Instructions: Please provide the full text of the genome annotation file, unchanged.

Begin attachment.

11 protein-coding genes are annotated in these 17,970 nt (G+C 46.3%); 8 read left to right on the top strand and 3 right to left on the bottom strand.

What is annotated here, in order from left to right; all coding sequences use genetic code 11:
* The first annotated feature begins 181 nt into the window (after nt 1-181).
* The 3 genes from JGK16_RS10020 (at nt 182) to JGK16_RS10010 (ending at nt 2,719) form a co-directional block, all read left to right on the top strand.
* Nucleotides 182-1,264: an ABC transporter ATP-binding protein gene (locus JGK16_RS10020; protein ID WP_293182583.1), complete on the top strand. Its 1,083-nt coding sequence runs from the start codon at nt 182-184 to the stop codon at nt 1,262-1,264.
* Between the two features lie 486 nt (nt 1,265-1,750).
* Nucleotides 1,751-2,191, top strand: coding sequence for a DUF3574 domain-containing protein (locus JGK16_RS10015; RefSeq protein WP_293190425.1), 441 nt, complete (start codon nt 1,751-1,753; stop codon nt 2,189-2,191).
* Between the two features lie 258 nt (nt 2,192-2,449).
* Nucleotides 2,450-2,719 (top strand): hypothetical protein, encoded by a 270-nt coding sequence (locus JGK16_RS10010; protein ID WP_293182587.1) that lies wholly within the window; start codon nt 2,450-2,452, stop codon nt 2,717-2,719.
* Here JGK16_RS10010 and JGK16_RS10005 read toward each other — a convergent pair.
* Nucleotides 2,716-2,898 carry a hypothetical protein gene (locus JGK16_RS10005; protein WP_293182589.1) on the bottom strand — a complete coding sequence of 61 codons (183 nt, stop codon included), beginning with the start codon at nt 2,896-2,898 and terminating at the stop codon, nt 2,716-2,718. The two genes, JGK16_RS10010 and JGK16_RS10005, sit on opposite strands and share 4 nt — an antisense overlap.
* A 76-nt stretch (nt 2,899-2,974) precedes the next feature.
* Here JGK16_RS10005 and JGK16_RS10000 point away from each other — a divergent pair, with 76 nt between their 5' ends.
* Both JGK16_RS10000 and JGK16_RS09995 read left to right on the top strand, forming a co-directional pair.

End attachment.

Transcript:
11 protein-coding genes are annotated in these 17,970 nt (G+C 46.3%); 8 read left to right on the top strand and 3 right to left on the bottom strand.

What is annotated here, in order from left to right; all coding sequences use genetic code 11:
* The first annotated feature begins 181 nt into the window (after nt 1-181).
* The 3 genes from JGK16_RS10020 (at nt 182) to JGK16_RS10010 (ending at nt 2,719) form a co-directional block, all read left to right on the top strand.
* Nucleotides 182-1,264: an ABC transporter ATP-binding protein gene (locus JGK16_RS10020; protein ID WP_293182583.1), complete on the top strand. Its 1,083-nt coding sequence runs from the start codon at nt 182-184 to the stop codon at nt 1,262-1,264.
* Between the two features lie 486 nt (nt 1,265-1,750).
* Nucleotides 1,751-2,191, top strand: coding sequence for a DUF3574 domain-containing protein (locus JGK16_RS10015; RefSeq protein WP_293190425.1), 441 nt, complete (start codon nt 1,751-1,753; stop codon nt 2,189-2,191).
* Between the two features lie 258 nt (nt 2,192-2,449).
* Nucleotides 2,450-2,719 (top strand): hypothetical protein, encoded by a 270-nt coding sequence (locus JGK16_RS10010; protein ID WP_293182587.1) that lies wholly within the window; start codon nt 2,450-2,452, stop codon nt 2,717-2,719.
* Here JGK16_RS10010 and JGK16_RS10005 read toward each other — a convergent pair.
* Nucleotides 2,716-2,898 carry a hypothetical protein gene (locus JGK16_RS10005; protein WP_293182589.1) on the bottom strand — a complete coding sequence of 61 codons (183 nt, stop codon included), beginning with the start codon at nt 2,896-2,898 and terminating at the stop codon, nt 2,716-2,718. The two genes, JGK16_RS10010 and JGK16_RS10005, sit on opposite strands and share 4 nt — an antisense overlap.
* A 76-nt stretch (nt 2,899-2,974) precedes the next feature.
* Here JGK16_RS10005 and JGK16_RS10000 point away from each other — a divergent pair, with 76 nt between their 5' ends.
* Both JGK16_RS10000 and JGK16_RS09995 read left to right on the top strand, forming a co-directional pair.